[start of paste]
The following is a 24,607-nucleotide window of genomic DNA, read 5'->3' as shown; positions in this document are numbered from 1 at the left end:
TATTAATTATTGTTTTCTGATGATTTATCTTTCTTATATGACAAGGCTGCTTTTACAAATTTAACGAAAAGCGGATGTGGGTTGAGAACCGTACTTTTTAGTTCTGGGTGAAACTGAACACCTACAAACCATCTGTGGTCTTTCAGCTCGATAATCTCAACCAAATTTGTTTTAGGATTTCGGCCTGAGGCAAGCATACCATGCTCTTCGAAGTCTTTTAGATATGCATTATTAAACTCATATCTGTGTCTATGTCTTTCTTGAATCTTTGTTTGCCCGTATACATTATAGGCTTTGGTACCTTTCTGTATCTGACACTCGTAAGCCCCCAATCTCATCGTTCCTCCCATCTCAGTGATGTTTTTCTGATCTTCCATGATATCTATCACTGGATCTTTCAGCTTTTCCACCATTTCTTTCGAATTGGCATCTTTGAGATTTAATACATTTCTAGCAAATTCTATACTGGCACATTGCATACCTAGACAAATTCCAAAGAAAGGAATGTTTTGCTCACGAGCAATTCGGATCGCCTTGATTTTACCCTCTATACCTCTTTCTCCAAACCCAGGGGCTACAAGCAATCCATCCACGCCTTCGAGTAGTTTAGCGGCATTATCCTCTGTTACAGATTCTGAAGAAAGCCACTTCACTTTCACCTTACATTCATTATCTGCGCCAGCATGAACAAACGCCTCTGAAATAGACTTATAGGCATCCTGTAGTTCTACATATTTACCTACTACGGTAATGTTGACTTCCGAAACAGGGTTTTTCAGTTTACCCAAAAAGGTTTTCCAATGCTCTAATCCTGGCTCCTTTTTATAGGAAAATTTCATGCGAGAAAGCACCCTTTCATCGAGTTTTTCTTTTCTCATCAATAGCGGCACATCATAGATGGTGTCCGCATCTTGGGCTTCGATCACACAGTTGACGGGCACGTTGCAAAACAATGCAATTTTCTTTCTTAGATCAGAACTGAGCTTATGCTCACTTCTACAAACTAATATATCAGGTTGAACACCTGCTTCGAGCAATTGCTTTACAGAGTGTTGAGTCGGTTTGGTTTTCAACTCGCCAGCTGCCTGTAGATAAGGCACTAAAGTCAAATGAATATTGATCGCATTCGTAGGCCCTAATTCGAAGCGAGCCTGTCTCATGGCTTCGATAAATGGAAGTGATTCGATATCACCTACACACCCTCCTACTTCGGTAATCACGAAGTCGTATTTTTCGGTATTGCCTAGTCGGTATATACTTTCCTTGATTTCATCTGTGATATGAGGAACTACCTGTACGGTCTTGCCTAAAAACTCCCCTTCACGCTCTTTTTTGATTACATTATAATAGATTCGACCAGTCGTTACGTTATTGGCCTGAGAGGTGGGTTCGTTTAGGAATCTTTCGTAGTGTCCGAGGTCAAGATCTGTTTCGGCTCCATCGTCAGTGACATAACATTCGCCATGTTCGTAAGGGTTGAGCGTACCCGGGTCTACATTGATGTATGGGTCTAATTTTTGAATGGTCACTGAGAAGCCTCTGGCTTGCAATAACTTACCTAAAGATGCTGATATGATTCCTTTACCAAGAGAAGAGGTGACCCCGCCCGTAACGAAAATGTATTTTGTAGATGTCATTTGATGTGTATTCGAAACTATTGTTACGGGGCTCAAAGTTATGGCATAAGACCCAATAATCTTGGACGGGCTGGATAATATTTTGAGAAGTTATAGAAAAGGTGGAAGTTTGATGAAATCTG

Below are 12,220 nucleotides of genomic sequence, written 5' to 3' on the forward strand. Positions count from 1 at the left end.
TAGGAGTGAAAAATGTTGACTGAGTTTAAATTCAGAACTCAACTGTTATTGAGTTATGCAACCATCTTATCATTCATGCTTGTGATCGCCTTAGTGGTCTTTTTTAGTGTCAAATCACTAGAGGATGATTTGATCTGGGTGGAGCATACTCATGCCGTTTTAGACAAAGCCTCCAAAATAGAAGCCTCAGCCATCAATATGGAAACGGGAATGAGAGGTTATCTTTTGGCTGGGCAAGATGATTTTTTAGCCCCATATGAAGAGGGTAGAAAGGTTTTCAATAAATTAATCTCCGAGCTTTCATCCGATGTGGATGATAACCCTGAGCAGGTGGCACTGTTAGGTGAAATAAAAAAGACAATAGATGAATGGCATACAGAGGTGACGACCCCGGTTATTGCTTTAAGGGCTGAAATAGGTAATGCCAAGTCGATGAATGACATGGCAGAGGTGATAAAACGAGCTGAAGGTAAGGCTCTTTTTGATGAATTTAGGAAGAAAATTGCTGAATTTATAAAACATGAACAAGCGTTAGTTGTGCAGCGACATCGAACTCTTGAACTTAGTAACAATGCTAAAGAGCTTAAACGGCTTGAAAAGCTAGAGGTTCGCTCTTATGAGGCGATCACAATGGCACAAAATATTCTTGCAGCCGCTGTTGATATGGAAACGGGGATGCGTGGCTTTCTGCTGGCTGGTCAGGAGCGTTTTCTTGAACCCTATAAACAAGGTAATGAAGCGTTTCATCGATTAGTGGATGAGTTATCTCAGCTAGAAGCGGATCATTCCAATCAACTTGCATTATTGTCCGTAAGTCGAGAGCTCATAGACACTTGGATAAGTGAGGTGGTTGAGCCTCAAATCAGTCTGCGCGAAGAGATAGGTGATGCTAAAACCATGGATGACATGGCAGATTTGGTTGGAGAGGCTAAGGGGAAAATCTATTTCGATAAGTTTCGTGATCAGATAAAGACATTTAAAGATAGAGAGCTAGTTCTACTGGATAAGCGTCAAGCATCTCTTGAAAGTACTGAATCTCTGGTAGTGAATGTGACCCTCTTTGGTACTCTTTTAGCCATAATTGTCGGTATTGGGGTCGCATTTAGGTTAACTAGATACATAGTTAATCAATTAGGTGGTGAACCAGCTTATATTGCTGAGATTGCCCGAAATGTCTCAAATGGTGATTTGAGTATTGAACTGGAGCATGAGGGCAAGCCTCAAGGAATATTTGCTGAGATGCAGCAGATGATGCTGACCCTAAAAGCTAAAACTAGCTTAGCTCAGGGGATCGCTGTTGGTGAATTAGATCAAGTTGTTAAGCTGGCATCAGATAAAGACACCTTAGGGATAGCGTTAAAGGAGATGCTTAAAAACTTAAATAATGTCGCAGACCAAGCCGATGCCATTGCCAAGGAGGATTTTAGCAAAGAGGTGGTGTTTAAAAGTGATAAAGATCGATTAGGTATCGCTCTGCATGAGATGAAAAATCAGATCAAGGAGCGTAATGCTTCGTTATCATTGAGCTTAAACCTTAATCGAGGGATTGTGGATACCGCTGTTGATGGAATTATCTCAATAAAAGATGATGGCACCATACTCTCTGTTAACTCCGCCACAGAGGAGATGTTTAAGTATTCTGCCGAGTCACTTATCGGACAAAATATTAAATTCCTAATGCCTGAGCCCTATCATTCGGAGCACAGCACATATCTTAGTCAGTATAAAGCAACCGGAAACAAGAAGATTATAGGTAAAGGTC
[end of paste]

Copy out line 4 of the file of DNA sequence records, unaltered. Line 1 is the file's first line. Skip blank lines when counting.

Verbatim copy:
TAGGAGTGAAAAATGTTGACTGAGTTTAAATTCAGAACTCAACTGTTATTGAGTTATGCAACCATCTTATCATTCATGCTTGTGATCGCCTTAGTGGTCTTTTTTAGTGTCAAATCACTAGAGGATGATTTGATCTGGGTGGAGCATACTCATGCCGTTTTAGACAAAGCCTCCAAAATAGAAGCCTCAGCCATCAATATGGAAACGGGAATGAGAGGTTATCTTTTGGCTGGGCAAGATGATTTTTTAGCCCCATATGAAGAGGGTAGAAAGGTTTTCAATAAATTAATCTCCGAGCTTTCATCCGATGTGGATGATAACCCTGAGCAGGTGGCACTGTTAGGTGAAATAAAAAAGACAATAGATGAATGGCATACAGAGGTGACGACCCCGGTTATTGCTTTAAGGGCTGAAATAGGTAATGCCAAGTCGATGAATGACATGGCAGAGGTGATAAAACGAGCTGAAGGTAAGGCTCTTTTTGATGAATTTAGGAAGAAAATTGCTGAATTTATAAAACATGAACAAGCGTTAGTTGTGCAGCGACATCGAACTCTTGAACTTAGTAACAATGCTAAAGAGCTTAAACGGCTTGAAAAGCTAGAGGTTCGCTCTTATGAGGCGATCACAATGGCACAAAATATTCTTGCAGCCGCTGTTGATATGGAAACGGGGATGCGTGGCTTTCTGCTGGCTGGTCAGGAGCGTTTTCTTGAACCCTATAAACAAGGTAATGAAGCGTTTCATCGATTAGTGGATGAGTTATCTCAGCTAGAAGCGGATCATTCCAATCAACTTGCATTATTGTCCGTAAGTCGAGAGCTCATAGACACTTGGATAAGTGAGGTGGTTGAGCCTCAAATCAGTCTGCGCGAAGAGATAGGTGATGCTAAAACCATGGATGACATGGCAGATTTGGTTGGAGAGGCTAAGGGGAAAATCTATTTCGATAAGTTTCGTGATCAGATAAAGACATTTAAAGATAGAGAGCTAGTTCTACTGGATAAGCGTCAAGCATCTCTTGAAAGTACTGAATCTCTGGTAGTGAATGTGACCCTCTTTGGTACTCTTTTAGCCATAATTGTCGGTATTGGGGTCGCATTTAGGTTAACTAGATACATAGTTAATCAATTAGGTGGTGAACCAGCTTATATTGCTGAGATTGCCCGAAATGTCTCAAATGGTGATTTGAGTATTGAACTGGAGCATGAGGGCAAGCCTCAAGGAATATTTGCTGAGATGCAGCAGATGATGCTGACCCTAAAAGCTAAAACTAGCTTAGCTCAGGGGATCGCTGTTGGTGAATTAGATCAAGTTGTTAAGCTGGCATCAGATAAAGACACCTTAGGGATAGCGTTAAAGGAGATGCTTAAAAACTTAAATAATGTCGCAGACCAAGCCGATGCCATTGCCAAGGAGGATTTTAGCAAAGAGGTGGTGTTTAAAAGTGATAAAGATCGATTAGGTATCGCTCTGCATGAGATGAAAAATCAGATCAAGGAGCGTAATGCTTCGTTATCATTGAGCTTAAACCTTAATCGAGGGATTGTGGATACCGCTGTTGATGGAATTATCTCAATAAAAGATGATGGCACCATACTCTCTGTTAACTCCGCCACAGAGGAGATGTTTAAGTATTCTGCCGAGTCACTTATCGGACAAAATATTAAATTCCTAATGCCTGAGCCCTATCATTCGGAGCACAGCACATATCTTAGTCAGTATAAAGCAACCGGAAACAAGAAGATTATAGGTAAAGGTC